When you fly the airline do all the paperwork for you except for visas, whilst sailing a yacht across the channel from the UK to France, Belgium or the Channel Isles requires only your passport. It’s not the same elsewhere as you have probably realised from reading our blog posts, most countries apply some form of the paperwork they have historically applied to ships and more recently aircraft to foreign flagged yachts. The most obvious example is the certificate of practique that declares an arriving vessel free of plague and rats and therefore may enter the port – we ask for this by flying our yellow Q flag and usually then pay for the certificate, often the most expensive item on entering a new country. Sometimes we also get a health inspection, sometimes not! The questionnaire usually asks “did anyone die on this voyage?” which always makes us chuckle.
For Temptress to leave we usually need customs clearance including a port clearance certificate for the boat and immigration clearance usually in the form of a passport stamp from the port we are leaving. In Australia this required a trip to the local Border Force office to notify them in advance and another to collect the paperwork. They also issue duty free fuel and alcohol certificates as well as the boat clearance, we definitely needed fuel prior to leaving after all our motoring but beer will almost certainly be cheaper in Indonesia!
The Indonesian Consulate is conveniently located in the centre of Darwin close to the courts and the state parliament building, just 15 minutes on the bikes from Tipperary Waters. We delivered our passports, photos, a bank statement to prove we have some funds and did the form filling last week; on Monday we delivered the sponsors letter and a copy of the advance notification then we just had to wait til Wednesday afternoon for our visas so we could take our passports to the Australians and check out. Border Force were happy to date everything for Thursday 13 October.
Once we had everything from both authorities it was off to the copyshop in Darwin; multiple copies of our passports with the visas, crew lists, port clearance and all the rest of the paperwork will be needed for most ports we visit in Indonesia. Trying to get all these tasks done and in the right order was a bit like juggling, you need to be fairly organised and methodical to be a circumnavigator! My yellow notebook with its to do lists became the First Mate’s best friend as there were also boat fixing tasks and some final provisioning to accomplish as well before Temptress could depart.
For the Indonesian authorities we required a sponsors letter (Sail Indonesia have prepared this for us) so we could obtain social visas rather than the usual tourist visa on arrival as the former last longer than 30 days and more importantly can be renewed without leaving the country. The paperwork required for the boat has fortunately changed for the better, Indonesia used to have some onerous procedures involving a bond being lodged (known as the CAIT) so now all a yacht has to complete is a form of advance notification which again Sail Indonesia kindly organised for a total cost of $US100. It can be done online but the website is so we have heard from those that have tried to do it themselves labyrinthine and not guaranteed to work.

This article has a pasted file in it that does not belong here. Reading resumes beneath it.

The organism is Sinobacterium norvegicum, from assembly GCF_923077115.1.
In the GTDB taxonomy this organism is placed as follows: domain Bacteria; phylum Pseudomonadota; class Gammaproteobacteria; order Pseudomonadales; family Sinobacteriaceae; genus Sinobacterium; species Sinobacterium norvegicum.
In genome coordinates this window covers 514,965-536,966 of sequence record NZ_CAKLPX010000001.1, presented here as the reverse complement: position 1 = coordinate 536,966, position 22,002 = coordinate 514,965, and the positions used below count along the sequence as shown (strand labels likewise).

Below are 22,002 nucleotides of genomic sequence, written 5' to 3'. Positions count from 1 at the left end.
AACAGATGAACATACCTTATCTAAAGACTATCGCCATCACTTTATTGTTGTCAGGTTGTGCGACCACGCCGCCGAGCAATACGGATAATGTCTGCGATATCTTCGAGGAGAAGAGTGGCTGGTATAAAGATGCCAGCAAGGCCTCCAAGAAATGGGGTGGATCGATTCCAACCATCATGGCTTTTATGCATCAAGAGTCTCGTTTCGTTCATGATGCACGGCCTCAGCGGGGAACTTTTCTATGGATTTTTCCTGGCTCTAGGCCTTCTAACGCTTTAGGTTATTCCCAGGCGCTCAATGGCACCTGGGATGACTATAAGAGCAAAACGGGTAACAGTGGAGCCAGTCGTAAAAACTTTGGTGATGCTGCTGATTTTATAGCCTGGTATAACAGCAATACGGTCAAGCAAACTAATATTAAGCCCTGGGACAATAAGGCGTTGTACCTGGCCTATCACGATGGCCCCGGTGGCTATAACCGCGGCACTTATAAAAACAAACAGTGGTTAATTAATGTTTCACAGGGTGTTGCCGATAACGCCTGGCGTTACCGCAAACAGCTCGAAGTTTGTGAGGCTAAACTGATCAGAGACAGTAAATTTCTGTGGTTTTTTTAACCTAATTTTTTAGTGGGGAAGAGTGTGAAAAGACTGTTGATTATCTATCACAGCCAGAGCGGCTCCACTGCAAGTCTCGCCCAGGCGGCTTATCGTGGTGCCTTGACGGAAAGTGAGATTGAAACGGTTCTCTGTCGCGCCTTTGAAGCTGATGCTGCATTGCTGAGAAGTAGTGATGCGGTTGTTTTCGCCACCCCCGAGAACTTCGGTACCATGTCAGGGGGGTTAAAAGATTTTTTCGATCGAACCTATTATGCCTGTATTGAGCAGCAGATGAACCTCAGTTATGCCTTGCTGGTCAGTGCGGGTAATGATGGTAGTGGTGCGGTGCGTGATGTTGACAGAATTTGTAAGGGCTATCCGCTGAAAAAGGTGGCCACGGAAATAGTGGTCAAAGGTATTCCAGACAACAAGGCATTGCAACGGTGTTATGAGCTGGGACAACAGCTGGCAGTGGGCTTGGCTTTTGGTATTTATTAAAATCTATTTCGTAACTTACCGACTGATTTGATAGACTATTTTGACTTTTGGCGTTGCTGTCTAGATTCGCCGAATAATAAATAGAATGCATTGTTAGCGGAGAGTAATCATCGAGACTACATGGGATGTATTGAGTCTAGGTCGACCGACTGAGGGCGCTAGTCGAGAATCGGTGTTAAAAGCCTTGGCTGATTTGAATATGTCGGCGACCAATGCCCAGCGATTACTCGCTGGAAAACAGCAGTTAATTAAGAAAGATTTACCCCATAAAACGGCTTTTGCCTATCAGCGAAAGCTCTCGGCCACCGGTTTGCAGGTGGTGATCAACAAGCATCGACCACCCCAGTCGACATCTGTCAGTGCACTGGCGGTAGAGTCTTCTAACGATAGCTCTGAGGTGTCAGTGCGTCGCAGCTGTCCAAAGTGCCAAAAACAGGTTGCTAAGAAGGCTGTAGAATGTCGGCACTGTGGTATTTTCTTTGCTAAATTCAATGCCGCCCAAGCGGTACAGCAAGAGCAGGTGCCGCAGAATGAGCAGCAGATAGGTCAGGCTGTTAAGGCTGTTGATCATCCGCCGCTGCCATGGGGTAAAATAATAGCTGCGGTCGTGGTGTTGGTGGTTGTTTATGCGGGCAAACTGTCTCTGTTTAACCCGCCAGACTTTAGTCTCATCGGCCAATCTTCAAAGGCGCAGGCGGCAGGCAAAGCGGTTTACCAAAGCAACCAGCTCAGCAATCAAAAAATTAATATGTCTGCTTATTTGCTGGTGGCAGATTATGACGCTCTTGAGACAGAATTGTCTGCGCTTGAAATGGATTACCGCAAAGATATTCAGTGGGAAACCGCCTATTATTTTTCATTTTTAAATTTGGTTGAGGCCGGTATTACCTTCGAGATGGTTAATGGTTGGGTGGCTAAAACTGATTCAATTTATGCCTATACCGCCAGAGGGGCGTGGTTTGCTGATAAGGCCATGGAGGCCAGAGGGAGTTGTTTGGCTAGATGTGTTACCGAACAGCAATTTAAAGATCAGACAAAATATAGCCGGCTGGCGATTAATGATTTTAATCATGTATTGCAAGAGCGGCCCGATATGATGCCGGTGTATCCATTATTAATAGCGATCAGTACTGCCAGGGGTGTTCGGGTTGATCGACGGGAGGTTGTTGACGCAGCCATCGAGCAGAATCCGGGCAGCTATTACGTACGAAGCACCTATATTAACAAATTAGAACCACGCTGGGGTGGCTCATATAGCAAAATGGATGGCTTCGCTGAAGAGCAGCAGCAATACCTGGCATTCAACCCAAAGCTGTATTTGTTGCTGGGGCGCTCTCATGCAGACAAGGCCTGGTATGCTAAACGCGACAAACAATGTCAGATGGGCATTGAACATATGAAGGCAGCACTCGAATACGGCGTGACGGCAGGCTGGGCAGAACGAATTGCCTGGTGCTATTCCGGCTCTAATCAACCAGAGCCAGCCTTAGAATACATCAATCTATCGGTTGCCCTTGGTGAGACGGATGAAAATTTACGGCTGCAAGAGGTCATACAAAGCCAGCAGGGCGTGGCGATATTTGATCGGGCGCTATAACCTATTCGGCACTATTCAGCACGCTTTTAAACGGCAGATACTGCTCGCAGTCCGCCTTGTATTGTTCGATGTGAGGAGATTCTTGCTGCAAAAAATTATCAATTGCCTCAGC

We had also been advised we may need to furnish some over-eager harbour masters with a copy of the government ruling that does away with the CAIT system so had a couple of copies of that five page document made while we were at it. Indonesia is so large and communications are poor meaning not everything filters down from Jakarta to the men on the street immediately though we hope that as it is now late in the season the yachts that have gone before us have blazed a trail of knowledge about the new regulations. However with so many islands stretching over several thousand miles the small number of yachts passing through are like the proverbial needles in a haystack and the chances of us visiting a place that has not had a foreign yacht arrive this year are high.
The test of all our preparation will be when we reach Kupang – there we will need to visit first Immigration (Imigrasi), then Quarantine (Kesehatan Pelabuhan), Customs (Bea Cukai) and finally Harbour Master or Port Captain (Syahbandar) in the correct order with all the correct paperwork. Three of these offices are in the commercial port of Tenau a few miles down the coast which requires a taxi or a hire car or possibly a bemo (a shared taxi bus). Immigration is in the opposite direction close to Kupang’s airport.